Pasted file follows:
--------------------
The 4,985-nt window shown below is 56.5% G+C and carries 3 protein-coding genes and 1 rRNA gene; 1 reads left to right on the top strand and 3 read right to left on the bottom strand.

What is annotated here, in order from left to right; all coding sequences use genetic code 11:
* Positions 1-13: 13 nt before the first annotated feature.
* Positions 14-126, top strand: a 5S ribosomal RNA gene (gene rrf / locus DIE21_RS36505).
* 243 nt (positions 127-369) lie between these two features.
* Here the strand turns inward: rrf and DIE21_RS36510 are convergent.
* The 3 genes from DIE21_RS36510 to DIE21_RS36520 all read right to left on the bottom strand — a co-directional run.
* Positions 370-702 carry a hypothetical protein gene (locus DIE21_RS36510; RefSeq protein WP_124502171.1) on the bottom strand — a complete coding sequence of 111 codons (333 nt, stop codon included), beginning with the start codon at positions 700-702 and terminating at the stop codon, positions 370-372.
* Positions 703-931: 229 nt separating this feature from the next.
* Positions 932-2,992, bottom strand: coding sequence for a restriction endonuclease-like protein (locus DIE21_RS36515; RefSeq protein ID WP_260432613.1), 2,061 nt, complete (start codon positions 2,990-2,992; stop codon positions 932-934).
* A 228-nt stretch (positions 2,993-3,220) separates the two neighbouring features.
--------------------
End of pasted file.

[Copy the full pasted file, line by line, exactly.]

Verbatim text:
The 4,985-nt window shown below is 56.5% G+C and carries 3 protein-coding genes and 1 rRNA gene; 1 reads left to right on the top strand and 3 read right to left on the bottom strand.

What is annotated here, in order from left to right; all coding sequences use genetic code 11:
* Positions 1-13: 13 nt before the first annotated feature.
* Positions 14-126, top strand: a 5S ribosomal RNA gene (gene rrf / locus DIE21_RS36505).
* 243 nt (positions 127-369) lie between these two features.
* Here the strand turns inward: rrf and DIE21_RS36510 are convergent.
* The 3 genes from DIE21_RS36510 to DIE21_RS36520 all read right to left on the bottom strand — a co-directional run.
* Positions 370-702 carry a hypothetical protein gene (locus DIE21_RS36510; RefSeq protein WP_124502171.1) on the bottom strand — a complete coding sequence of 111 codons (333 nt, stop codon included), beginning with the start codon at positions 700-702 and terminating at the stop codon, positions 370-372.
* Positions 703-931: 229 nt separating this feature from the next.
* Positions 932-2,992, bottom strand: coding sequence for a restriction endonuclease-like protein (locus DIE21_RS36515; RefSeq protein ID WP_260432613.1), 2,061 nt, complete (start codon positions 2,990-2,992; stop codon positions 932-934).
* A 228-nt stretch (positions 2,993-3,220) separates the two neighbouring features.